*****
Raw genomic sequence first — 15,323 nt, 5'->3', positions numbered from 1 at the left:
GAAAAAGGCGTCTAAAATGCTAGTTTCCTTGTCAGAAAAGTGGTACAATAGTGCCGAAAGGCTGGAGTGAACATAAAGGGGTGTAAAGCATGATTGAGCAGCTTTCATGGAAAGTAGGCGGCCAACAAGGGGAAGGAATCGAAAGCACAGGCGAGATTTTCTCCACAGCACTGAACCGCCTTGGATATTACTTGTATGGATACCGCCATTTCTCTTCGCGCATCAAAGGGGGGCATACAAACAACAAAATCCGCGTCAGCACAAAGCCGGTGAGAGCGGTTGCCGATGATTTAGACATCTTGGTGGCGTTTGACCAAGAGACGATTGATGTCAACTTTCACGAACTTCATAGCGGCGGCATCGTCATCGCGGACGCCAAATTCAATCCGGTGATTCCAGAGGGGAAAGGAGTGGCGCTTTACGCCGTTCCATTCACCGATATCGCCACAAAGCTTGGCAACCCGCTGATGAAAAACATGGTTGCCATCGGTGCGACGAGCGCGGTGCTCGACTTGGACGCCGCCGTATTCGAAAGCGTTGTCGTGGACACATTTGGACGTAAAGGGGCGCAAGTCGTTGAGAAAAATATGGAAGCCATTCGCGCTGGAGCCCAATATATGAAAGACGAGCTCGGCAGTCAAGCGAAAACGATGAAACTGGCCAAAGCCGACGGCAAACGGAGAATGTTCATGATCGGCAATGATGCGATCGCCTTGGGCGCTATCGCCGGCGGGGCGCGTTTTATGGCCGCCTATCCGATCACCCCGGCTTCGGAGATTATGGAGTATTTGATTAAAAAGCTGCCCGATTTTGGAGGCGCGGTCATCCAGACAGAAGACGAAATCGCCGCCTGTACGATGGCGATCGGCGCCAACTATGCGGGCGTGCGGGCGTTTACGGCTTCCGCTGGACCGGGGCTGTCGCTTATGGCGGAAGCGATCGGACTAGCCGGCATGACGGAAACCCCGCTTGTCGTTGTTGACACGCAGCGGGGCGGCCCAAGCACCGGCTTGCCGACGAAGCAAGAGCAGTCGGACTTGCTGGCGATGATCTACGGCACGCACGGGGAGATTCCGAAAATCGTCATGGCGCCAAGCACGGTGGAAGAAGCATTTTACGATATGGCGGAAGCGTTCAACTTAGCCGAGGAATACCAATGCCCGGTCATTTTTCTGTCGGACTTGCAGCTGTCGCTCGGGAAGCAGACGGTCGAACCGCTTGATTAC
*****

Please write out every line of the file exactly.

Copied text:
Raw genomic sequence first — 15,323 nt, 5'->3', positions numbered from 1 at the left:
GAAAAAGGCGTCTAAAATGCTAGTTTCCTTGTCAGAAAAGTGGTACAATAGTGCCGAAAGGCTGGAGTGAACATAAAGGGGTGTAAAGCATGATTGAGCAGCTTTCATGGAAAGTAGGCGGCCAACAAGGGGAAGGAATCGAAAGCACAGGCGAGATTTTCTCCACAGCACTGAACCGCCTTGGATATTACTTGTATGGATACCGCCATTTCTCTTCGCGCATCAAAGGGGGGCATACAAACAACAAAATCCGCGTCAGCACAAAGCCGGTGAGAGCGGTTGCCGATGATTTAGACATCTTGGTGGCGTTTGACCAAGAGACGATTGATGTCAACTTTCACGAACTTCATAGCGGCGGCATCGTCATCGCGGACGCCAAATTCAATCCGGTGATTCCAGAGGGGAAAGGAGTGGCGCTTTACGCCGTTCCATTCACCGATATCGCCACAAAGCTTGGCAACCCGCTGATGAAAAACATGGTTGCCATCGGTGCGACGAGCGCGGTGCTCGACTTGGACGCCGCCGTATTCGAAAGCGTTGTCGTGGACACATTTGGACGTAAAGGGGCGCAAGTCGTTGAGAAAAATATGGAAGCCATTCGCGCTGGAGCCCAATATATGAAAGACGAGCTCGGCAGTCAAGCGAAAACGATGAAACTGGCCAAAGCCGACGGCAAACGGAGAATGTTCATGATCGGCAATGATGCGATCGCCTTGGGCGCTATCGCCGGCGGGGCGCGTTTTATGGCCGCCTATCCGATCACCCCGGCTTCGGAGATTATGGAGTATTTGATTAAAAAGCTGCCCGATTTTGGAGGCGCGGTCATCCAGACAGAAGACGAAATCGCCGCCTGTACGATGGCGATCGGCGCCAACTATGCGGGCGTGCGGGCGTTTACGGCTTCCGCTGGACCGGGGCTGTCGCTTATGGCGGAAGCGATCGGACTAGCCGGCATGACGGAAACCCCGCTTGTCGTTGTTGACACGCAGCGGGGCGGCCCAAGCACCGGCTTGCCGACGAAGCAAGAGCAGTCGGACTTGCTGGCGATGATCTACGGCACGCACGGGGAGATTCCGAAAATCGTCATGGCGCCAAGCACGGTGGAAGAAGCATTTTACGATATGGCGGAAGCGTTCAACTTAGCCGAGGAATACCAATGCCCGGTCATTTTTCTGTCGGACTTGCAGCTGTCGCTCGGGAAGCAGACGGTCGAACCGCTTGATTAC